UK - Fears have surfaced within The Labour Party over the liquidity of its pension scheme, which holds a "dangerously high" 83% allocation to equities.
Actuaries believe up to £6m could have been wiped off the fund since its last valuation, leaving it with an estimated deficit of £1.5m.
The Labour Party has also been accused by members of “raiding the surplus” of its £30m pension scheme.
In a letter to party treasurer Jimmy Elsby – seen by IPN’s sister publication Professional Pensions – one disgruntled scheme member requested an explanation to why the scheme’s normal contributions were offset by a £75,000 “amortisation” expense of the fund.
The Labour Party director of finance Stephen Uttley explained that the amortisation expenses were incurred as a result of a “short contributions holiday” resulting from a surplus that arose back in 1992. But he did not address the issue of its 83% equities allocation.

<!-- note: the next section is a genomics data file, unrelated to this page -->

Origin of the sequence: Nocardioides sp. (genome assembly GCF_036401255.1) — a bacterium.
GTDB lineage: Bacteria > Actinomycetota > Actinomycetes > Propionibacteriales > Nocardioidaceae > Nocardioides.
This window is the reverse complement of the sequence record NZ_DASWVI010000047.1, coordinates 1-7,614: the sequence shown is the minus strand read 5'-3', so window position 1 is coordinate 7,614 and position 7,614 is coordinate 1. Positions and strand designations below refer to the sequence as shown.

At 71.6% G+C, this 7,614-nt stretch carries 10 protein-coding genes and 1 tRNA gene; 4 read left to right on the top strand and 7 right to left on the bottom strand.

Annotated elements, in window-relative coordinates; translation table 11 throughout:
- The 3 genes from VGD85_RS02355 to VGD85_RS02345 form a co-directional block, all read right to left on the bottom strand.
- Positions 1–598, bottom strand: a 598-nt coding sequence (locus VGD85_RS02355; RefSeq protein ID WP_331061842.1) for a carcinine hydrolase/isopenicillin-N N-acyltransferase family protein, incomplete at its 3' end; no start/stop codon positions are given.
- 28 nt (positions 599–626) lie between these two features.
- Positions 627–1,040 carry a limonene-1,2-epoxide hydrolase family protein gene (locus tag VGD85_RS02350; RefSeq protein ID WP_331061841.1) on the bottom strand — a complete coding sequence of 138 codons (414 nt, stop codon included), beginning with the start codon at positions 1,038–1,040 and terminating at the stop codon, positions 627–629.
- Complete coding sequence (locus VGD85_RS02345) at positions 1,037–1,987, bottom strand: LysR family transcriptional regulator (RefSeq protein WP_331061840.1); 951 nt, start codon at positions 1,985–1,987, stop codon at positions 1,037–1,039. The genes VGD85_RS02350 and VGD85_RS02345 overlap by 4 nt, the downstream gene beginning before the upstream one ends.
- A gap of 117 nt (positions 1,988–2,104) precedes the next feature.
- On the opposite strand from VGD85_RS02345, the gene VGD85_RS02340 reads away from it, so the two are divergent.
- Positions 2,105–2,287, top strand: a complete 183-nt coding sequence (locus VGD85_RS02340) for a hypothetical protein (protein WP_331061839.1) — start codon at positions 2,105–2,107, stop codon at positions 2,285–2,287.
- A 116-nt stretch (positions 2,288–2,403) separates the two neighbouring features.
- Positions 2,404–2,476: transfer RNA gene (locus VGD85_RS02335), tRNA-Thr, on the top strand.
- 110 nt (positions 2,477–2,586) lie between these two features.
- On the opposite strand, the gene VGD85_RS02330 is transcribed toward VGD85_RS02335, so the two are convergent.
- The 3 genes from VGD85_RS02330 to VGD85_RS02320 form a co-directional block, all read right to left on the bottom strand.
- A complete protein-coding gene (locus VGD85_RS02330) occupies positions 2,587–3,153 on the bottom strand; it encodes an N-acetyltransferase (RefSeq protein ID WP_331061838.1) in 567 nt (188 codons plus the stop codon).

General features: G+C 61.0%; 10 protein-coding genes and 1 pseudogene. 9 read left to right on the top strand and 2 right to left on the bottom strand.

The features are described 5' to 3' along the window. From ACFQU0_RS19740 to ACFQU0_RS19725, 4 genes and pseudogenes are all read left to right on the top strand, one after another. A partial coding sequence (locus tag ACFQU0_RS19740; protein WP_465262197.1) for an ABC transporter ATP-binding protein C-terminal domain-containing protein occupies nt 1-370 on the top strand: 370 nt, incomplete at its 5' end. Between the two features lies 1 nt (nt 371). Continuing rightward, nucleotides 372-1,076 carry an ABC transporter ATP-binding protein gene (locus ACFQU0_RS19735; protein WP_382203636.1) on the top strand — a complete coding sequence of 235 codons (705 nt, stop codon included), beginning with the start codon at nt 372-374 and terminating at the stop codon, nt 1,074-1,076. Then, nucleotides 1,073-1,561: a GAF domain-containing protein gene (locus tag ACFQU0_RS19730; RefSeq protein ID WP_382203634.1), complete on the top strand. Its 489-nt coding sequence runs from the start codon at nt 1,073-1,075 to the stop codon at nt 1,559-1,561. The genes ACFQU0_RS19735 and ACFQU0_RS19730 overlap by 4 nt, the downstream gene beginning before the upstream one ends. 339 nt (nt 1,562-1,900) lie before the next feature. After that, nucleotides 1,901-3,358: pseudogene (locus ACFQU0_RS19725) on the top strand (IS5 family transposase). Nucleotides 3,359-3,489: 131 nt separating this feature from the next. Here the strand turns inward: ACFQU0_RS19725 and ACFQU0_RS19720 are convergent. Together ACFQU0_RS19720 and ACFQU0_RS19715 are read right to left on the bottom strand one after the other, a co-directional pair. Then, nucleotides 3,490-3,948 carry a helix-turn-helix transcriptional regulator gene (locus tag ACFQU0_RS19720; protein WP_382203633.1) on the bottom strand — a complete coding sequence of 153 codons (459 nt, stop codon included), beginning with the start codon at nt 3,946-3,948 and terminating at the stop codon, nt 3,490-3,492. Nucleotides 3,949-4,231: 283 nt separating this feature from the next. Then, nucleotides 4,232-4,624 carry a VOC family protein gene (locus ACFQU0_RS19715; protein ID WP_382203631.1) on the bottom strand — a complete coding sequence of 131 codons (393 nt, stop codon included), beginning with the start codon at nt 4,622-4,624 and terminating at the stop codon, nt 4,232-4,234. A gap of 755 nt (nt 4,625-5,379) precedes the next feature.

The fund’s last triennial valuation – carried out on December 31, 2001 – showed a £4.48m surplus.
Uttley admitted that the market value of fund investments fell by 17.5% in 2002, but could not confirm whether the fund was currently in surplus or deficit.
He said: “On December 31, 2001 we did have a cushion of £4.4m and assets of £30m.
“If there is a deficit we will take actuarial advice and increase our contributions if we have to.”
The 2002 valuation is due to be filed with the electoral commission by July 7.
Labour MP for Birmingham Selly Oak, Lynne Jones, said she would not be surprised if the scheme was in deficit.
“One would have expected them to have diversified their risks as much as possible.
“Now difficult decisions may have to be made.”
A Labour spokesman stressed that the party was committed to keeping its final salary scheme open.
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